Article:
Thursday, April 07, 2011
Au Contraire, Mr. Ryan: You Can't End the Deficit Unless You Tax the Super Rich
I am grateful to National Catholic Reporter columnist Joe Feuerherd for his blog posting yesterday saying that the conservative blueprint for eliminating the federal deficit unveiled by Rep. Paul Ryan (R-WI) "lacks seriousness," especially in comparison to the real budget balancing and actual budget surplus achieved by the Democratic Congress and the Clinton administration in the post-Reagan 1980s and 90s.
Feuerherd ticks off several reasons why Ryan's plan won't accomplish what it claims:
"Repeal of last year's health care reform bill...is simply not going to happen." Maybe. But the chances that Republicans will succeed in rendering it unfunded seem pretty high.
Seniors and the AARP will not buy Ryan's proposal, a reiteration of the one he and Alice Rivlin submitted to the bipartisan deficit commission, to change the single-payer Medicare system--"socialism that America's seniors have learned to love"--into a voucher system to help them buy private health insurance. I think Feuerherd is right about this.
Governors "already facing the most daunting budget challenges since the Great Depression, will fight the plan to convert Medicaid to a block grant." Unfortunately, several Republican governors were already cheering for block grants, even though their states would be getting less money than they do under the current matching-funds approach. What they want is relief from having to provide state funds as a condition of receiving the federal match.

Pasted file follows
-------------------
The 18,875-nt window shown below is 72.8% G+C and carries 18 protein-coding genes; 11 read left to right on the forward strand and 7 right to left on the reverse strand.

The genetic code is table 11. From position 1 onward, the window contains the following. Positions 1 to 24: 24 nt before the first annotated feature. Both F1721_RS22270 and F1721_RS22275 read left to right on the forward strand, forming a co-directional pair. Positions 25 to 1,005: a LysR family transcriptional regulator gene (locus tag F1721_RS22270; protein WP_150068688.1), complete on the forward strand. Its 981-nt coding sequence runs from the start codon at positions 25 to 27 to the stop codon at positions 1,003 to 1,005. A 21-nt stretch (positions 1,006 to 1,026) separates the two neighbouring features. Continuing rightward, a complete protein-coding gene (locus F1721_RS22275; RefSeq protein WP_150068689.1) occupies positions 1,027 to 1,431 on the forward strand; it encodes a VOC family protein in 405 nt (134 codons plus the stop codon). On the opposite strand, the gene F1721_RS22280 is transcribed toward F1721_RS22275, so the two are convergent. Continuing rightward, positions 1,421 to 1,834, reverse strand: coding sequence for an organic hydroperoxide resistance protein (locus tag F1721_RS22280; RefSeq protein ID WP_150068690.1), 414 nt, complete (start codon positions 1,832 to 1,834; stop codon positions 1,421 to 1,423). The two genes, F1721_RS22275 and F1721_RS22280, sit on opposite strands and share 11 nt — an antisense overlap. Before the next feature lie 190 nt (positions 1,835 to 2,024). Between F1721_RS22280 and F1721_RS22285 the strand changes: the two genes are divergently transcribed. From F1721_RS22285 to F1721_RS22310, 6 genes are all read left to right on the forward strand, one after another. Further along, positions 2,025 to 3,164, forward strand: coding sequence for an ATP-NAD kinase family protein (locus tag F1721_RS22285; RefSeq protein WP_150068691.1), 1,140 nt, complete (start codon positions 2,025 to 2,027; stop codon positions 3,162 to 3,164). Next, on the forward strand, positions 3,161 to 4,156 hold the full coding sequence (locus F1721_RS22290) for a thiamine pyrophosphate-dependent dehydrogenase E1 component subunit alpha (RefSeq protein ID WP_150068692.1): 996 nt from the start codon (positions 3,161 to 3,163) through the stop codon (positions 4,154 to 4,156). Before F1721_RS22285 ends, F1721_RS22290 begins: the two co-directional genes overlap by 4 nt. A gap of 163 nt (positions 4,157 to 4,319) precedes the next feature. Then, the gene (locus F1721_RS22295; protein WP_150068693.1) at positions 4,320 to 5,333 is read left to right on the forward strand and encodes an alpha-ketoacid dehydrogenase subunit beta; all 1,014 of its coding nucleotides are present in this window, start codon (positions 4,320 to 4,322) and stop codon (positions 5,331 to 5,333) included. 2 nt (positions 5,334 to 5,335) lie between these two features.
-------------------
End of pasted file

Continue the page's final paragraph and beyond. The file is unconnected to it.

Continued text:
But what I am especially grateful for is that Feuerherd pointed his readers to an excellent April 4 posting by Robert Reich, Chancellor's Professor of Public Policy at UC Berkeley and Secretary of Labor in the Clinton administration, who again supports what I have argued repeatedly here:
"The only way America can reduce the long-term budget deficit, maintain vital services, protect Social Security and Medicare, invest more in education and infrastructure, and not raise taxes on the working middle class is by raising taxes on the super rich."
Reich lays out in painstaking, unassailable detail all the ugly reasons why this is the case. Those who are not super rich cannot afford more taxes. But those who are super rich have managed to pay higher taxes in the past and still remained ultra wealthy. It is a time for a country that desperately needs their financial support to stop coddling them and block their relentless drive to impoverish the rest of us.
The question is whether serious people, including President Obama, will pay attention--or whether they will continue to cringe in fear before the tea bagger know-nothings who dominate what currently passes for political dialog.